Our House Saints

When the children start their journey at St Mary’s they are allocated to one of these three houses. We know that the children take great pride in being a member of their house.

House points are awarded to children who have demonstrated positive learning behaviours and followed the gospel values through their words and actions.

St Joseph

Who was Saint Joseph?

According to the Bible, Saint Joseph was chosen to be the husband of Mary. He was also the foster father of Jesus. He is said to have been selected by God for this role because he could be trusted to watch over them.

What are some facts about Saint Joseph?

  • Joseph was a carpenter.
  • He worked hard to provide for his family.
  • Although Joseph is referred to in the Bible, he doesn’t actually speak any words.
  • He’s also known as Saint Joseph of Nazareth.
  • Saint Joseph is the patron saint of many countries including Mexico, Canada, Belgium, China, Korea and Austria.
  • Saint Joseph was chosen to be a saint by Saint Teresa of Avila to watch over her order of the Carmelite Sisters.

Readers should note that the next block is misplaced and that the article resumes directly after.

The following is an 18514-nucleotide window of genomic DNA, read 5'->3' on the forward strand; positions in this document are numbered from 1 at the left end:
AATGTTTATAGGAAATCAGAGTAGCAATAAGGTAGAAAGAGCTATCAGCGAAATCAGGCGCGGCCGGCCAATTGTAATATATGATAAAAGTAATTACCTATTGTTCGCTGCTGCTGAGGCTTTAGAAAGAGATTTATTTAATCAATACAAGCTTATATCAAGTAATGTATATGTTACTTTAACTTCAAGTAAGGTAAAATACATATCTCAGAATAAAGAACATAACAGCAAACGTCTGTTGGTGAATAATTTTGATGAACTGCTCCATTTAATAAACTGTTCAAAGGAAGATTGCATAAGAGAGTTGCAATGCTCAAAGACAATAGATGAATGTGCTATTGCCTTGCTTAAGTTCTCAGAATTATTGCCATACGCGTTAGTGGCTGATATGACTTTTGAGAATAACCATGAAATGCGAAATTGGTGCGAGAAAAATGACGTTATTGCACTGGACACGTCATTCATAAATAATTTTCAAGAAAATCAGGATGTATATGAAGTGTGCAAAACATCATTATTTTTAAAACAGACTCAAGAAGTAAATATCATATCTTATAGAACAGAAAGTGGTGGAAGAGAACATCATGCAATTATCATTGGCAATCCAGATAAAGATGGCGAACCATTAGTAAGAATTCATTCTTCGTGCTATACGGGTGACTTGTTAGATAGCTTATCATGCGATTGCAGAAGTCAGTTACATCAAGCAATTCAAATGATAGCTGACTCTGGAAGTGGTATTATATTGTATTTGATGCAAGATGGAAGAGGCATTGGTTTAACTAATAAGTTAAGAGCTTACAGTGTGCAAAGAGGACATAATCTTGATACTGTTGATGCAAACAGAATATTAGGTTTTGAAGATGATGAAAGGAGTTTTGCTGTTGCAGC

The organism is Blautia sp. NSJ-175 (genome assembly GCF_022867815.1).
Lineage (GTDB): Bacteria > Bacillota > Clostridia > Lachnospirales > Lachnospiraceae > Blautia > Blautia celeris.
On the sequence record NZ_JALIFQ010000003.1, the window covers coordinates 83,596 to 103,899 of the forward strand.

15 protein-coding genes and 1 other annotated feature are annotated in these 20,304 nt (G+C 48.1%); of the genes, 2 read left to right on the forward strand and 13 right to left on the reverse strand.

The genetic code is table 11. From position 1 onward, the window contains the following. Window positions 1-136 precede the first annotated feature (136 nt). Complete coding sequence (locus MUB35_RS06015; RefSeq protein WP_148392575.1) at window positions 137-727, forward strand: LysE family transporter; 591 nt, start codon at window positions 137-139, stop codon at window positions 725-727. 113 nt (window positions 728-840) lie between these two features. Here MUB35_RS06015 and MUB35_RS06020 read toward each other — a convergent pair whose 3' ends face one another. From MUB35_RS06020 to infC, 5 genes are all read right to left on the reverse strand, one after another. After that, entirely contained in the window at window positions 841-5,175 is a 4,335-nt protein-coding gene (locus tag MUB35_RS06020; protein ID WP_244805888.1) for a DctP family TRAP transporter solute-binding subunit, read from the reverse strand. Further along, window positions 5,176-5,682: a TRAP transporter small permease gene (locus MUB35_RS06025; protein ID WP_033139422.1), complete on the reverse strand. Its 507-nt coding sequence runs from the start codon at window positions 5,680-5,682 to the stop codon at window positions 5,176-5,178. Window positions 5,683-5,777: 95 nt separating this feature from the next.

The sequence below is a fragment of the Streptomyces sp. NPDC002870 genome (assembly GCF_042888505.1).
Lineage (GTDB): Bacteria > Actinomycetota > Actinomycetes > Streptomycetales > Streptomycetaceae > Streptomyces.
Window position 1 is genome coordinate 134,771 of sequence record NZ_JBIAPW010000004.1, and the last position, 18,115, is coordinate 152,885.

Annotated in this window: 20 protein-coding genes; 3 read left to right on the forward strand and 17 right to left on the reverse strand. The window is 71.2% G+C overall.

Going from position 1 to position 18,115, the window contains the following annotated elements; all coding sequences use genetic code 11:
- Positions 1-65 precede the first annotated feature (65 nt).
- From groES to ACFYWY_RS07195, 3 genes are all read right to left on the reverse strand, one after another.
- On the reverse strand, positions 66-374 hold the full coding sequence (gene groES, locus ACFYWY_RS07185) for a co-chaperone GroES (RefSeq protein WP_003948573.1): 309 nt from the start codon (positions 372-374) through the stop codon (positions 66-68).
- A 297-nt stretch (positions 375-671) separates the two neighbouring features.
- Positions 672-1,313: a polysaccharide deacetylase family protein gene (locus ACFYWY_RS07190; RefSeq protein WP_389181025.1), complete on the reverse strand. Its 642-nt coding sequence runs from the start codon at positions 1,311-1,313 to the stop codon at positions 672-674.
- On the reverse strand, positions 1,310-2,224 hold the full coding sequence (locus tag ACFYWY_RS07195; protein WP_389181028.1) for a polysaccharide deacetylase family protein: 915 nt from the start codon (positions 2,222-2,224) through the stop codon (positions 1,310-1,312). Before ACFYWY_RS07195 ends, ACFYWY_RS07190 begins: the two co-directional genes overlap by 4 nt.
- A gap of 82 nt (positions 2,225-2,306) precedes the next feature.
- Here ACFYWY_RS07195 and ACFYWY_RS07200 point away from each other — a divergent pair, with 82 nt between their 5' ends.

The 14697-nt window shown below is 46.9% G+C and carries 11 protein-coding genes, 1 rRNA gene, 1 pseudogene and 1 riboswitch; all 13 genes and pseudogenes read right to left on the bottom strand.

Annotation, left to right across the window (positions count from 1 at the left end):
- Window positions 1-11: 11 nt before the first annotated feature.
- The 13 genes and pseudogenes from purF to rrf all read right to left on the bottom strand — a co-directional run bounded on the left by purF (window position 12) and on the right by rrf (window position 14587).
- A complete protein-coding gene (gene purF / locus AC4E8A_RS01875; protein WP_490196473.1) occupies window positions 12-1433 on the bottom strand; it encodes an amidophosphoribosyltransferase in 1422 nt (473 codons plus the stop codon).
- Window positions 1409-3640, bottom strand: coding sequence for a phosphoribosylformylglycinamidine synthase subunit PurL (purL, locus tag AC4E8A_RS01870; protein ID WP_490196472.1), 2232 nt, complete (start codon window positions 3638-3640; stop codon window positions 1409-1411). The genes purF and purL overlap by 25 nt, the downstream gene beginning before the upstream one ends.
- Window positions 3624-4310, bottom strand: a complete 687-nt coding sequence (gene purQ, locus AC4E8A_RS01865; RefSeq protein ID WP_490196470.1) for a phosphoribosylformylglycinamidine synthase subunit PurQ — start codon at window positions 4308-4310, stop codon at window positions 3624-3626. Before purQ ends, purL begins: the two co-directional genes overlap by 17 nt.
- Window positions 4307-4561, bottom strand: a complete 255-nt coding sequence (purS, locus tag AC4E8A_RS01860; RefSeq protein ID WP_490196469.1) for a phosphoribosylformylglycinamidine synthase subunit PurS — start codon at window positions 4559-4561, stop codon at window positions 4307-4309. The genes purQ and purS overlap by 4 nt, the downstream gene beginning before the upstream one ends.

• Joseph is associated with the symbol of the carpenter’s square to represent his trade.
  • Joseph is also linked with the lily, which represents purity and his marriage to Mary.
  • Saint Joseph has special significance in Sicily, as people believe he prevented famine ravaging the region in the Middle Ages.

What is Saint Joseph the patron saint of?

Saint Joseph is the patron saint of many things, such as fathers, pregnant mothers, immigrants, travellers, carpenters and working people.

What happens on St. Joseph’s Day?

  • St. Joseph’s Day is celebrated in many different ways across the world. It’s also known as the Feast of Saint Joseph.
  • The date is always the same, unlike Lent or Easter.
  • The colour of celebration for St. Joseph’s Day is red.
  • In Italy, St. Joseph’s Day is marked by holding a special mass. A vast array of items are brought to the altar of the church, such as flowers, candles, bread and limes. There are also foods that contain breadcrumbs, to represent the sawdust of Joseph’s trade.
  • St. Joseph’s Day is a special celebration in New Orleans, because many Sicilians emigrated there in the 19th century. There are parades in the streets.
  • In Spain, the emphasis is on Saint Joseph’s role as a father, with the day known as El Día del Padre (the Day of the Father). Children will cook for their father.  As the festival is during Lent, the meals don’t have meat in them. People also go to church to mass.
  • Eastern Orthodox churches will chant hymns in honour of Saint Joseph.
  • In Poland, meat-free delicacies are prepared for the Feast of Saint Joseph, such as filled dumplings with cheese and potato (pierogi).

Why does Saint Joseph have two feast days?